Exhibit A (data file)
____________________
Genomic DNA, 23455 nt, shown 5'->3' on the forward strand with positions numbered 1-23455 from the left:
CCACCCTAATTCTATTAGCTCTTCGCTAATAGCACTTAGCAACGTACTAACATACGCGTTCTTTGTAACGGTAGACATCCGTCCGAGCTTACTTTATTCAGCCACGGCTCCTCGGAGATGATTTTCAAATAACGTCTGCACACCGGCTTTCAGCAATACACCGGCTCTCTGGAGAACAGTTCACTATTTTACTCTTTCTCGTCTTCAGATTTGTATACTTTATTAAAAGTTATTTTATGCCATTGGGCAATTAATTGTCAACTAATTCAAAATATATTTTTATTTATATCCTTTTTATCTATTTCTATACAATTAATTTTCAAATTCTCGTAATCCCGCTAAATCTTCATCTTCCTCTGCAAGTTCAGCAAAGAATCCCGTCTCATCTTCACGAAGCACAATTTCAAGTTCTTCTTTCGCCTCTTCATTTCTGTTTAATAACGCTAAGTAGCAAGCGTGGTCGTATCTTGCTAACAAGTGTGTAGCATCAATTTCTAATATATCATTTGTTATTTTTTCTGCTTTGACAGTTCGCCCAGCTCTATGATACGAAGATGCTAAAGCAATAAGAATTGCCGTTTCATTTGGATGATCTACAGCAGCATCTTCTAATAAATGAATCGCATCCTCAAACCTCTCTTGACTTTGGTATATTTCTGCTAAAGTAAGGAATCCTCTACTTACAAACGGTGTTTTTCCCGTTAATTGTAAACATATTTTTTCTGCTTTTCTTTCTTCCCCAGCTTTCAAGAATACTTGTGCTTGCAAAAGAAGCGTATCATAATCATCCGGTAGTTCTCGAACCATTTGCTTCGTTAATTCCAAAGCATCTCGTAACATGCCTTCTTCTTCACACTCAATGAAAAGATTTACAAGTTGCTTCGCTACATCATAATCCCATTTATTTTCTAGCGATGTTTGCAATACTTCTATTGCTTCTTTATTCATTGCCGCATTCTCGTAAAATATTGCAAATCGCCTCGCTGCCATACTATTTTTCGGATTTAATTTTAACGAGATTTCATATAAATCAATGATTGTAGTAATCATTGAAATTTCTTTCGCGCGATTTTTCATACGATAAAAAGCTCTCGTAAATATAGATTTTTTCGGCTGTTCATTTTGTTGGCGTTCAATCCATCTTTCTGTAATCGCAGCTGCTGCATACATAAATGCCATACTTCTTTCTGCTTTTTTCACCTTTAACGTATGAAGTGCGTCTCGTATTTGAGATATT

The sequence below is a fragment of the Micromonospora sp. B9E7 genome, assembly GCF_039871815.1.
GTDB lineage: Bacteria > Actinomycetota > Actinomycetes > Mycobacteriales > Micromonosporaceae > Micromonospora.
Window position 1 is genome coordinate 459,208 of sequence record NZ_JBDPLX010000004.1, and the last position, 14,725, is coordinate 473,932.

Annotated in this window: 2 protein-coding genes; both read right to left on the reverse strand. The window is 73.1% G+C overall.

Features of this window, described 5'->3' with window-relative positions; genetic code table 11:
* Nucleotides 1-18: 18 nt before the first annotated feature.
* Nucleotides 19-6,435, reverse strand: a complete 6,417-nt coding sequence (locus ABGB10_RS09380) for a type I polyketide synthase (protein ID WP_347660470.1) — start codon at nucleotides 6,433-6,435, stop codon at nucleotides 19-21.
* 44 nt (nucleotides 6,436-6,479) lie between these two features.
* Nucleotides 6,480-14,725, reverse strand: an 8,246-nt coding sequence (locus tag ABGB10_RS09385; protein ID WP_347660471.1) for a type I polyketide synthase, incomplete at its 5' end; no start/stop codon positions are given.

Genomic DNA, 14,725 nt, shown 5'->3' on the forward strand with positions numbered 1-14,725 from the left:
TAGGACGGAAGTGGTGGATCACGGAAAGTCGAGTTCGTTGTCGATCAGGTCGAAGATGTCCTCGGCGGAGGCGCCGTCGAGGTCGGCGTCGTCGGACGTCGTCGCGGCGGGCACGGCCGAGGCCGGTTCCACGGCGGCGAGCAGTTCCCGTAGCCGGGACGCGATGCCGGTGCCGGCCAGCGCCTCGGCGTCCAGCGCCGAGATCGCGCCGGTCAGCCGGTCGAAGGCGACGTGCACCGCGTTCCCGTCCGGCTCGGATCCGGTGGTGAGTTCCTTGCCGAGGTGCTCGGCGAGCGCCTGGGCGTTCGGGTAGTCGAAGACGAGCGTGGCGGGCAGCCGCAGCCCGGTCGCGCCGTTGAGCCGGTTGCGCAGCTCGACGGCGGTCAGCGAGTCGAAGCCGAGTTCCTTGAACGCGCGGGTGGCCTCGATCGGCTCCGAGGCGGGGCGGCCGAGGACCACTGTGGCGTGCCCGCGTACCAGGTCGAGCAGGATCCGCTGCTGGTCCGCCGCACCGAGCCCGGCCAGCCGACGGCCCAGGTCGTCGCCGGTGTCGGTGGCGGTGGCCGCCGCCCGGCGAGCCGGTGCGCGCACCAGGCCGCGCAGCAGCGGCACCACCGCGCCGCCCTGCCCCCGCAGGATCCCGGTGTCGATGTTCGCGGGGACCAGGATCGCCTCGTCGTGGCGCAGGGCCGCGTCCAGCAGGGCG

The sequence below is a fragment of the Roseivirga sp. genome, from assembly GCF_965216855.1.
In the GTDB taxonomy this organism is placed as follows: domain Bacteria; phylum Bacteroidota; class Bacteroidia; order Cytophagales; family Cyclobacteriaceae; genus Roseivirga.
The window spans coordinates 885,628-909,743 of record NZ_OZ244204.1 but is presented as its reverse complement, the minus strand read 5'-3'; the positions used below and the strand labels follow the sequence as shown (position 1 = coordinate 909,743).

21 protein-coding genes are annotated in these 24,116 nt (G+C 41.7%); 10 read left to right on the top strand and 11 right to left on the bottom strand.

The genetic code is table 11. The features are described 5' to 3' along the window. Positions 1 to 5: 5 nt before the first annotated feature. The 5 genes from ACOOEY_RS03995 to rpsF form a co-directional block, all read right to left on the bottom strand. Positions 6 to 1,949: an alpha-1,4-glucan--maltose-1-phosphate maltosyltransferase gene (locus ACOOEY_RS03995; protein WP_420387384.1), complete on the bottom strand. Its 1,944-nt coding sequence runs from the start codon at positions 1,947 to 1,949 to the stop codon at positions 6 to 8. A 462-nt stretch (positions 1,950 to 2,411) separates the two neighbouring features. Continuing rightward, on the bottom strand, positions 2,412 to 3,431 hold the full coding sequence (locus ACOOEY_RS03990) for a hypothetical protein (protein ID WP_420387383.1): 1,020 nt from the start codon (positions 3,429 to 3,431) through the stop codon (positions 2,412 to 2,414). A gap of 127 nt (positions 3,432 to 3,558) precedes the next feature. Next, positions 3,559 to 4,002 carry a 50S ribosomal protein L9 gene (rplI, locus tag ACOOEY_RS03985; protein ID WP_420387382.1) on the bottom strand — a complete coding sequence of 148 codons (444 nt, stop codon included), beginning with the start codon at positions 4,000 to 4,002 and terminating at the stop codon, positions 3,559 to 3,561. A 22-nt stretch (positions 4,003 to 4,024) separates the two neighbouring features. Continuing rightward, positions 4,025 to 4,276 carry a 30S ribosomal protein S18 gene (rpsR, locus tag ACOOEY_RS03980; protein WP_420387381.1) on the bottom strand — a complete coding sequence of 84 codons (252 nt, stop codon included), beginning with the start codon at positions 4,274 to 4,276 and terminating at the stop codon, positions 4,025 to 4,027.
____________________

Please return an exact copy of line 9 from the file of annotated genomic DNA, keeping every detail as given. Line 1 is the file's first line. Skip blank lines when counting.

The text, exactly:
* Nucleotides 19-6,435, reverse strand: a complete 6,417-nt coding sequence (locus ABGB10_RS09380) for a type I polyketide synthase (protein ID WP_347660470.1) — start codon at nucleotides 6,433-6,435, stop codon at nucleotides 19-21.